Eglise Saint-Sulpice is found in an unexpected but delightful open space in a busy quartier of the 6th Arrondissement, very near Jardin du Luxembourg. From Boulevard Saint-Germain you might find yourself walking along narrow Rue Saint-Sulpice — perhaps you're window shopping — and suddenly looming above you is the back side of an enormous church.
The towers of Eglise Saint-Sulpice at night, photo by Mark Craft
The street narrows even more as you skirt the church until suddenly, wonderfully, the vista opens up onto a large place, bordered by chestnut trees, with one of most pleasing fountains in the city. You turn and look up at the mismatched towers of Saint-Sulpice.
Eglise Saint-Sulpice in the 17th century
There's been a church here since the 13th century, when this part of Paris was more open fields than buildings. At that time the abbot of the nearby monastery and church of Saint-Germain-des-Prés had another church built for the peasants living on its lands, shown in the picture above. (Just to give historical perspective, today it's only a 5-minute walk between the two churches.)
In the 17th century a new church was planned; this was the same era Jardin du Luxembourg was built. Like other Paris churches, construction took place over a long period — 224 years, to be exact — using a number of different architects. That's one of the reasons why Église Saint-Sulpice has those distinctive mismatched towers.
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Eglise Saint-Sulpice fountain & towers, photo by Mark Craft
This pleasing church in the pleasing place has a number of claims to fame. It contains the largest fresco ever painted by Delacroix – Jacob Wrestling with the Angel. Appropriately, Delacroix himself wrestled with this painting for many years before he could finally complete it. The chapel that contains the painting is immediately to the right when you walk in. It's a bit dark in there, and it's not well lit, but it's worth visiting.
The church also has an intriguing giant sundial, or gnomon, built right into the structure and casting its light on the tiled floor. The gnomon was installed in the 1720s to provide a more accurate means of determining the spring equinox and, hence, the date of Easter. The church's massive pipe organ was originally built by noted organ builder François-Henri Clicquot in 1758 and rebuilt 100 years later using the original materials.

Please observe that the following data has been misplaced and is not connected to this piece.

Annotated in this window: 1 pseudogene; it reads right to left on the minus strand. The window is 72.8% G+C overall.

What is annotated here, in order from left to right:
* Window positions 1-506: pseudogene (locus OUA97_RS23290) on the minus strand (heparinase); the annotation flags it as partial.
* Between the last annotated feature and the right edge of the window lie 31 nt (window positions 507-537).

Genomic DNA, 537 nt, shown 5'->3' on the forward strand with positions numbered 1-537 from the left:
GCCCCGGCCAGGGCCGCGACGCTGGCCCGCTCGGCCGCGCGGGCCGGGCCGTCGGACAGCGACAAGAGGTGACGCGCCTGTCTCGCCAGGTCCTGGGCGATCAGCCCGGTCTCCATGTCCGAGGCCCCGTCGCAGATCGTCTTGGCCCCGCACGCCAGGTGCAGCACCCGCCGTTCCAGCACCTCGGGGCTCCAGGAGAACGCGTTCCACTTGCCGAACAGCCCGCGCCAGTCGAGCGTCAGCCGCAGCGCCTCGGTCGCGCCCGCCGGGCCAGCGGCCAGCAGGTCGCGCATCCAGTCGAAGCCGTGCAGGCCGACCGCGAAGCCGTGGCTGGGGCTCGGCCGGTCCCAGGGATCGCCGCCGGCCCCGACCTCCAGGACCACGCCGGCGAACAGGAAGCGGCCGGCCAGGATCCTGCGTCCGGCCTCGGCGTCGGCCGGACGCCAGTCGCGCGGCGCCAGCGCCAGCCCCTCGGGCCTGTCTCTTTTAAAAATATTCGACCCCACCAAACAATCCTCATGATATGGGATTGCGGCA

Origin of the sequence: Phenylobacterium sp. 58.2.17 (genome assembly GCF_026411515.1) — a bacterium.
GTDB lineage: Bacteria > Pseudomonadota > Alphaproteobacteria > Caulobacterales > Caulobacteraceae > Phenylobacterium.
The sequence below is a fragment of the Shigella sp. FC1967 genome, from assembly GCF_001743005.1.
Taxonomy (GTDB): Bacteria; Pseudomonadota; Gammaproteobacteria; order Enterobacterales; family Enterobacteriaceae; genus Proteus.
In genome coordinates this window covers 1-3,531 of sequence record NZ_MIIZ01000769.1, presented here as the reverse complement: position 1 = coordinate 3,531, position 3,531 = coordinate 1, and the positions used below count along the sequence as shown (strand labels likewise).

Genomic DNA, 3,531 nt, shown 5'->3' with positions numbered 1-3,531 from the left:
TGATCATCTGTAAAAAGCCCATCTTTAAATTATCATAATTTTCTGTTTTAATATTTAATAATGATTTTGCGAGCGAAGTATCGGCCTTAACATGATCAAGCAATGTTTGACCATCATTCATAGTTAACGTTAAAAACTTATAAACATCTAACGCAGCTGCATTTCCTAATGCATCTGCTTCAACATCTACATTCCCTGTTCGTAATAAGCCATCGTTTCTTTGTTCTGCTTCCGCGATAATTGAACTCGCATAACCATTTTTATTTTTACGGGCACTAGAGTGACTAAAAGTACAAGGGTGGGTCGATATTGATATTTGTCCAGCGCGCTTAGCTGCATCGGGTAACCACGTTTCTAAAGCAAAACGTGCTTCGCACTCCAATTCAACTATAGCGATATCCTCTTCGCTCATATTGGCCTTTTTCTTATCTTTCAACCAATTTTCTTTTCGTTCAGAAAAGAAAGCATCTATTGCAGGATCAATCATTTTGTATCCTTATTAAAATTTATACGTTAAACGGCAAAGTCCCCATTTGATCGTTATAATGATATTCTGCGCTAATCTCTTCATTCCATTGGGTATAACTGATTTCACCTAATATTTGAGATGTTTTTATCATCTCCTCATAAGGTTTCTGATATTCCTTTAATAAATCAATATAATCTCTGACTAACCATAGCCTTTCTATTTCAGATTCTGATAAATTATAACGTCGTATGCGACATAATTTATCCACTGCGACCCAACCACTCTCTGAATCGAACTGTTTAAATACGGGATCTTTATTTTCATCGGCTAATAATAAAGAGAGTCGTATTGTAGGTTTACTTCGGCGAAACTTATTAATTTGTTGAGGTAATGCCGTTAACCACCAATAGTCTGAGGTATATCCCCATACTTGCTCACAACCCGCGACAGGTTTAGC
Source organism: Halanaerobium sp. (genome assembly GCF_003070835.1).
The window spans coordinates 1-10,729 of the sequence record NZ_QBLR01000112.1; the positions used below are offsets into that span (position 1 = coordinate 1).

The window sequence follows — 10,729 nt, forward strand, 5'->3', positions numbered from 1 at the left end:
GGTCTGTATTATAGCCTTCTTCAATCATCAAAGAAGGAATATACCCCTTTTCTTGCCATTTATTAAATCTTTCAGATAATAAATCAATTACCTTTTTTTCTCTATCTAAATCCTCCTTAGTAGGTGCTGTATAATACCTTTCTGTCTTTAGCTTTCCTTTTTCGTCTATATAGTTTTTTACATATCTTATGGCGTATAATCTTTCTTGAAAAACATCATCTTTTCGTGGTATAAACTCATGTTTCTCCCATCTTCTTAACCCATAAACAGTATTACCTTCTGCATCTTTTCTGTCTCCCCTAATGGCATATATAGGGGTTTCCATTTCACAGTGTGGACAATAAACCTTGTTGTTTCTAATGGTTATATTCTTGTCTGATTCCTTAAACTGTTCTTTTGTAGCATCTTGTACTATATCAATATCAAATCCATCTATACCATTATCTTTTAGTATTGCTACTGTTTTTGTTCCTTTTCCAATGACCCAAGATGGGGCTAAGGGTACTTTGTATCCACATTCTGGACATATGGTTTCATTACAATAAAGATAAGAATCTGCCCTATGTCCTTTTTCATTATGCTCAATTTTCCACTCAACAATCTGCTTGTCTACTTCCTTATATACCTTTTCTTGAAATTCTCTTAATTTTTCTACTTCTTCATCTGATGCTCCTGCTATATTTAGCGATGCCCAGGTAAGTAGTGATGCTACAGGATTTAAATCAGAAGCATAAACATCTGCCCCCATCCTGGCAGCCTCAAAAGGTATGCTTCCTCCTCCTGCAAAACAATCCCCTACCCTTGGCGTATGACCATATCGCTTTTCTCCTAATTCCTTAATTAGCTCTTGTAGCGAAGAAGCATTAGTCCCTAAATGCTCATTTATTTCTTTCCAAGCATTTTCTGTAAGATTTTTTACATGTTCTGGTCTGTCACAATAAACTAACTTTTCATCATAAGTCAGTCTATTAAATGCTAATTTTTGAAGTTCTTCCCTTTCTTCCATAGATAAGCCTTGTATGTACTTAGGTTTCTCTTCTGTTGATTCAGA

In recent years the church has become famous once again as a location in the book and film The Da Vinci Code. As it turns out, the filmmakers could not obtain permission to shoot inside the church, so they created a giant replica on a sound stage. Nonetheless, the book inspired more people to visit the church. Author Dan Brown took literary license (if you can call his work literary) by "discovering" that lines on the floor are the vestiges of a pagan temple.
This and other flights of fancy in The Da Vinci Code caused church authorities to erect a sign next to the gnomon that reads, in part —
"Contrary to fanciful allegations in a recent best-selling novel, this is not a vestige of a pagan temple. No such temple ever existed in this place…"
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The huge fountain at Place Saint-Sulpice, photo by Mark Craft
The 17th through 19th centuries were busy times of growth and construction in the Saint-Sulpice quartier. While work on the church groaned on (from 1646 to 1870) a garden was laid out in the place in front of the facade in 1754. It was originally planned that the place would be surrounded by matching buildings set in a semicircle, but this never came to pass.
Fountain detail, photo by Mark Craft
However, in the mid-1800s the current fountain was built, designed by Italian architect Joachim Visconti (who also did some work on the church facade). On the sides of the fountain are statues of bishops created by four different sculptors; they also represent the four cardinal points. It's one of the best fountains in the whole city — we're particularly fond of its lions.
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Eglise Saint-Sulpice interior, photo by Mark Craft
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